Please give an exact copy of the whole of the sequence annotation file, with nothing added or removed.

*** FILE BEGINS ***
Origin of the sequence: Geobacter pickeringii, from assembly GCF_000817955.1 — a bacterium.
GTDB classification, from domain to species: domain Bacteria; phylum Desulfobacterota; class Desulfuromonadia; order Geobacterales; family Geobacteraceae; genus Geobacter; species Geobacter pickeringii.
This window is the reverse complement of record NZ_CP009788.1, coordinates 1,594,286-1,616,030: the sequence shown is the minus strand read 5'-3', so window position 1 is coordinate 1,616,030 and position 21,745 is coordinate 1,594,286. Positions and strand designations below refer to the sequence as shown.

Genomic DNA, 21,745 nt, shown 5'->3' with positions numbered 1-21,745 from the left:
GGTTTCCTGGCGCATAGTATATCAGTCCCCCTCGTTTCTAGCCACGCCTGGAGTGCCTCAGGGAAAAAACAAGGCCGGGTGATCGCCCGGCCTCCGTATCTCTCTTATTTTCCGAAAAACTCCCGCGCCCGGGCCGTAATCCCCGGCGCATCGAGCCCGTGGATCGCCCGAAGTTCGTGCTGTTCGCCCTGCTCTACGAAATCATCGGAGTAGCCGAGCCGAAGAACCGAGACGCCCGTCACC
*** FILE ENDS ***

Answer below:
Origin of the sequence: Geobacter pickeringii, from assembly GCF_000817955.1 — a bacterium.
GTDB classification, from domain to species: domain Bacteria; phylum Desulfobacterota; class Desulfuromonadia; order Geobacterales; family Geobacteraceae; genus Geobacter; species Geobacter pickeringii.
This window is the reverse complement of record NZ_CP009788.1, coordinates 1,594,286-1,616,030: the sequence shown is the minus strand read 5'-3', so window position 1 is coordinate 1,616,030 and position 21,745 is coordinate 1,594,286. Positions and strand designations below refer to the sequence as shown.

Genomic DNA, 21,745 nt, shown 5'->3' with positions numbered 1-21,745 from the left:
GGTTTCCTGGCGCATAGTATATCAGTCCCCCTCGTTTCTAGCCACGCCTGGAGTGCCTCAGGGAAAAAACAAGGCCGGGTGATCGCCCGGCCTCCGTATCTCTCTTATTTTCCGAAAAACTCCCGCGCCCGGGCCGTAATCCCCGGCGCATCGAGCCCGTGGATCGCCCGAAGTTCGTGCTGTTCGCCCTGCTCTACGAAATCATCGGAGTAGCCGAGCCGAAGAACCGAGACGCCCGTCACC